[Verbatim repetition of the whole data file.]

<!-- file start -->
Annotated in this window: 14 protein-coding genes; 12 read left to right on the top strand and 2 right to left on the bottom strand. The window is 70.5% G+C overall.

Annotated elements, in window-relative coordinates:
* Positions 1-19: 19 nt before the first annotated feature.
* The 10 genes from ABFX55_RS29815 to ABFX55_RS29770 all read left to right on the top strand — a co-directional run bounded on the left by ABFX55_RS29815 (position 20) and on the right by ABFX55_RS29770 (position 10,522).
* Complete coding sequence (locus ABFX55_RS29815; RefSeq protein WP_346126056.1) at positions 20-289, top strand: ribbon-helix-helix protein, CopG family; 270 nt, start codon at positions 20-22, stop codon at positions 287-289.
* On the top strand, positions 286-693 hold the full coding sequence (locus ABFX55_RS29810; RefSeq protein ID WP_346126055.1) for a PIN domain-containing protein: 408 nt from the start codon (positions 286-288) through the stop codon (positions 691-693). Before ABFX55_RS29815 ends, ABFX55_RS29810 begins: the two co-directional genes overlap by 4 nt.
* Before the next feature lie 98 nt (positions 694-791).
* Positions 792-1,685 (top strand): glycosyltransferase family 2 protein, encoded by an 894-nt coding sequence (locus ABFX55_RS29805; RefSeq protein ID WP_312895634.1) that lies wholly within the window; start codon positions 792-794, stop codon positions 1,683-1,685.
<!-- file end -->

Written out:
Annotated in this window: 14 protein-coding genes; 12 read left to right on the top strand and 2 right to left on the bottom strand. The window is 70.5% G+C overall.

Annotated elements, in window-relative coordinates:
* Positions 1-19: 19 nt before the first annotated feature.
* The 10 genes from ABFX55_RS29815 to ABFX55_RS29770 all read left to right on the top strand — a co-directional run bounded on the left by ABFX55_RS29815 (position 20) and on the right by ABFX55_RS29770 (position 10,522).
* Complete coding sequence (locus ABFX55_RS29815; RefSeq protein WP_346126056.1) at positions 20-289, top strand: ribbon-helix-helix protein, CopG family; 270 nt, start codon at positions 20-22, stop codon at positions 287-289.
* On the top strand, positions 286-693 hold the full coding sequence (locus ABFX55_RS29810; RefSeq protein ID WP_346126055.1) for a PIN domain-containing protein: 408 nt from the start codon (positions 286-288) through the stop codon (positions 691-693). Before ABFX55_RS29815 ends, ABFX55_RS29810 begins: the two co-directional genes overlap by 4 nt.
* Before the next feature lie 98 nt (positions 694-791).
* Positions 792-1,685 (top strand): glycosyltransferase family 2 protein, encoded by an 894-nt coding sequence (locus ABFX55_RS29805; RefSeq protein ID WP_312895634.1) that lies wholly within the window; start codon positions 792-794, stop codon positions 1,683-1,685.